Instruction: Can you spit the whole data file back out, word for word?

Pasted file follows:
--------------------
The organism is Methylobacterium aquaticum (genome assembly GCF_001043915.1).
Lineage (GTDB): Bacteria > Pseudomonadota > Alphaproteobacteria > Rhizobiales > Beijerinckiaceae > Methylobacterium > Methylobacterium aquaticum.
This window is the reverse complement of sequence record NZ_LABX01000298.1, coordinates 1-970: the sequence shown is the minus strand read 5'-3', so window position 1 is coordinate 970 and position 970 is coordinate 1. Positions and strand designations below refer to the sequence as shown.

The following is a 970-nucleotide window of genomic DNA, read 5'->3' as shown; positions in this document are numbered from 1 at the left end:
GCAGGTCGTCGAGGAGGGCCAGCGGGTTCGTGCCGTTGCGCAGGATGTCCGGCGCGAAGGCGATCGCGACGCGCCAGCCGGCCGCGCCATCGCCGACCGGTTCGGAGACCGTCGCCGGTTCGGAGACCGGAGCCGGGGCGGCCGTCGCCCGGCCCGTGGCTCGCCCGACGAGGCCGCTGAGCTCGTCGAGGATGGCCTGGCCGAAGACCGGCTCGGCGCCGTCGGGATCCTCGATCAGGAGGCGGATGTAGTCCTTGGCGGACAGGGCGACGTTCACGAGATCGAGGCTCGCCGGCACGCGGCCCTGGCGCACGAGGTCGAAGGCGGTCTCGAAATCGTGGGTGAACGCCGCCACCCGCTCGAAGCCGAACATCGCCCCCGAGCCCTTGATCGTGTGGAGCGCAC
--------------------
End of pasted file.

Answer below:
The organism is Methylobacterium aquaticum (genome assembly GCF_001043915.1).
Lineage (GTDB): Bacteria > Pseudomonadota > Alphaproteobacteria > Rhizobiales > Beijerinckiaceae > Methylobacterium > Methylobacterium aquaticum.
This window is the reverse complement of sequence record NZ_LABX01000298.1, coordinates 1-970: the sequence shown is the minus strand read 5'-3', so window position 1 is coordinate 970 and position 970 is coordinate 1. Positions and strand designations below refer to the sequence as shown.

The following is a 970-nucleotide window of genomic DNA, read 5'->3' as shown; positions in this document are numbered from 1 at the left end:
GCAGGTCGTCGAGGAGGGCCAGCGGGTTCGTGCCGTTGCGCAGGATGTCCGGCGCGAAGGCGATCGCGACGCGCCAGCCGGCCGCGCCATCGCCGACCGGTTCGGAGACCGTCGCCGGTTCGGAGACCGGAGCCGGGGCGGCCGTCGCCCGGCCCGTGGCTCGCCCGACGAGGCCGCTGAGCTCGTCGAGGATGGCCTGGCCGAAGACCGGCTCGGCGCCGTCGGGATCCTCGATCAGGAGGCGGATGTAGTCCTTGGCGGACAGGGCGACGTTCACGAGATCGAGGCTCGCCGGCACGCGGCCCTGGCGCACGAGGTCGAAGGCGGTCTCGAAATCGTGGGTGAACGCCGCCACCCGCTCGAAGCCGAACATCGCCCCCGAGCCCTTGATCGTGTGGAGCGCAC